Risk management that deals with the imperfect world
Introducing the intangible element
In comment and analysis on the energy market losses experienced by the hedge fund Aramanth, a number of market commentators have remarked that the losses occurred from what was termed "a ninth sigma" event — "an event with a probability so low that such events simply do not happen".
Whether this was or was not the reason for its problems, it does focus on the extent to which enterprises should rely on mathematical models for their risk management.
The "science" or quantitative features of financial risk management has progressed significantly over the past 10 years. Technological advances have played a significant role in the advance of the science of risk management.
The scale and capacity of computing power and its response time have improved exponentially. Moreover, they are available and at rapidly diminishing costs and resource. Availability of substantially improved database technology providing storage capability, capacity and ease of access are specific areas of improved technological competence which have benefited the science of financial risk management. Technological advances have responded to increased financial regulatory demands over this facet of regulation.
The enhancements in quantitative scope and capability have enabled organisations to adopt more sophisticated approaches to risk management. Improved database technology has enabled storage, retention of, and accessibility to, vast repositories of mathematical and statistical data, which may be interrogated and analysed rapidly and cost effectively.
Financial institutions have emerged with sophisticated proprietary mathematical risk models to assist the management of the financial risk of their enterprises. Quantitative risk models should, of course, be varied and adapted in the light of experience and judgement. Basically, they are highly sophisticated tools for managing the risk of the enterprise. The models should not make the decisions or dis-intermediate the decision-making function of the risk manger because fundamentally they don't recognise the so-called external imperfect environment.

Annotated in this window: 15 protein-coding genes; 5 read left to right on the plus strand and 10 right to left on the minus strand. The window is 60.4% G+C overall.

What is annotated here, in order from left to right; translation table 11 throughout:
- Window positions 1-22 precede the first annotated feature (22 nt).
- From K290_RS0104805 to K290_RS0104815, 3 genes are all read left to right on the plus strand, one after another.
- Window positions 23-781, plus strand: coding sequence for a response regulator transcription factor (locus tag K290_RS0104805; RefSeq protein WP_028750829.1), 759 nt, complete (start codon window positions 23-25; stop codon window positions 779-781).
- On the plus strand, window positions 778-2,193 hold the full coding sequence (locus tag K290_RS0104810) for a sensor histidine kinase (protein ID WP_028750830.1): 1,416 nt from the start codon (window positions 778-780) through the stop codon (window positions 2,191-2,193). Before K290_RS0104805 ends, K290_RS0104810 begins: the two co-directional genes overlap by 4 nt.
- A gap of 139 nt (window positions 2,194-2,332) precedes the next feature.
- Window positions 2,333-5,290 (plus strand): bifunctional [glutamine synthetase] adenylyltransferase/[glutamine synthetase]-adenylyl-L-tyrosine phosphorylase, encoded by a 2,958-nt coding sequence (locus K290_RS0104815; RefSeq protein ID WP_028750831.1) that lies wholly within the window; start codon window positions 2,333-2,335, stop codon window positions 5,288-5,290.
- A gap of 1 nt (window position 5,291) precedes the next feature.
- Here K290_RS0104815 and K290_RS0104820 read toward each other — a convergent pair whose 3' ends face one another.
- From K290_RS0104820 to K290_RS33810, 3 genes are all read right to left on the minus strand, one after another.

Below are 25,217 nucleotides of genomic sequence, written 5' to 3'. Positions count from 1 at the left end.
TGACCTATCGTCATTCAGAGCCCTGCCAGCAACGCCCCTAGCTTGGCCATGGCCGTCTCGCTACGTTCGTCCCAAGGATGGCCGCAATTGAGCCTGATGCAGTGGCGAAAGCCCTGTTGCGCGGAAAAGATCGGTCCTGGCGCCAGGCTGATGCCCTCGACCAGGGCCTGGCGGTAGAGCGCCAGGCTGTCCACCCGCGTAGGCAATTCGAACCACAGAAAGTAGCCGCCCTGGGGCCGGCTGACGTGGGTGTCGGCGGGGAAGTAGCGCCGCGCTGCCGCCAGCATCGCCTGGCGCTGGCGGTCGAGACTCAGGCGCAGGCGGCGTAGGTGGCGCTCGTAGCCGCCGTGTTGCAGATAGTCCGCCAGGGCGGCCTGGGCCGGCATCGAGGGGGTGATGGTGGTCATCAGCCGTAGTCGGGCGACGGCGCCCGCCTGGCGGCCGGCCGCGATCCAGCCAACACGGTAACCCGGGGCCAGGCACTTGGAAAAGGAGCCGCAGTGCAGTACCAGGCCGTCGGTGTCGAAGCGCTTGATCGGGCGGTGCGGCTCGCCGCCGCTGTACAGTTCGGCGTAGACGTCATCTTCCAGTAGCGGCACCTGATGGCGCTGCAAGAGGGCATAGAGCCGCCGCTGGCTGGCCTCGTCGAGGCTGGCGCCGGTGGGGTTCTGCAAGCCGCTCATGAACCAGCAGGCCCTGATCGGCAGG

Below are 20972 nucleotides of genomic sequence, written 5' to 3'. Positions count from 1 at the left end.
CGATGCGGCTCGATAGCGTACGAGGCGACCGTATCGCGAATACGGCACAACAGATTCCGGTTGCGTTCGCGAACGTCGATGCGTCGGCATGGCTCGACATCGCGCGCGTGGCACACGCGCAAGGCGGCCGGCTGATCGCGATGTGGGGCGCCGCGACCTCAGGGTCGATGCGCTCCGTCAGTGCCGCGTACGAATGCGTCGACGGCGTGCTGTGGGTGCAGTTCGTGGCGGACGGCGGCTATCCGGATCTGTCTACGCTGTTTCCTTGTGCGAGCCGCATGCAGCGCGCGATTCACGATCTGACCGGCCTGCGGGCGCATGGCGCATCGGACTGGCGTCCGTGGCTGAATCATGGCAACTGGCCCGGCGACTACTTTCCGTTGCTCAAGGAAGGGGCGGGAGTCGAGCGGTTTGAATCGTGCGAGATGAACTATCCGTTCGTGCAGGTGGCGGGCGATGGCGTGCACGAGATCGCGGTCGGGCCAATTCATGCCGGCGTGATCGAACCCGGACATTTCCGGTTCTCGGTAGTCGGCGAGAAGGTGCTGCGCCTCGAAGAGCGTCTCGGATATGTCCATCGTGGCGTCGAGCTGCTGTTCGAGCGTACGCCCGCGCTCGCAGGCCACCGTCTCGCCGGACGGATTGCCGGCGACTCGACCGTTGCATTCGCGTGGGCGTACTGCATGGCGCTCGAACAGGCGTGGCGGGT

One of the major challenges to mathematical risk models is the so-called "imperfect world". This is where qualitative risk management should be deployed.
What is qualitative risk management? The qualitative aspects of risk management are the application of management skills, judgement and experience to assessment and review of the risk management models. Most importantly, qualitative risk management applies an external environmental assessment to the quantitative risk management model.
Qualitative factors impact risk models and the risks those models measure. Financial modelling, their parameters, the selection and character of the underlying data, as well as periods, are important judgmental factors, which contribute to the assembly of all risk models. For example, most banks have internal risk rating systems. They probably have a variety of applications: identify and track problem loans; determining mode and method of approval requirements.
Internal risk rating systems are used to assess the likely outcome of loans: the default probability and the amount of the loss anticipated from that default. Internal risk rating systems apply the intangibles: maturity, experience in different markets and economic conditions.
Qualitative risk management is the pro-active form of risk management. In that form it provides the premium value to risk management. It provides input to quantitative risk management in terms of influencing the shape and design of the quantitative model. It then steers the current quantitative model. However, the qualitative model can only provide a premium service when it supports a strong and refined quantitative risk management model.
Qualitative risk management delivers an intangible, premium element to risk management, which cannot be provided by quantitative risk management. At the same time it cannot function without the underlying quantitative risk management. Management experience in terms of judgement and experience should be applied to tailor and refine these models for day-to-day use and service. The qualitative aspects of risk management are of equal importance to risk management of a financial institution.
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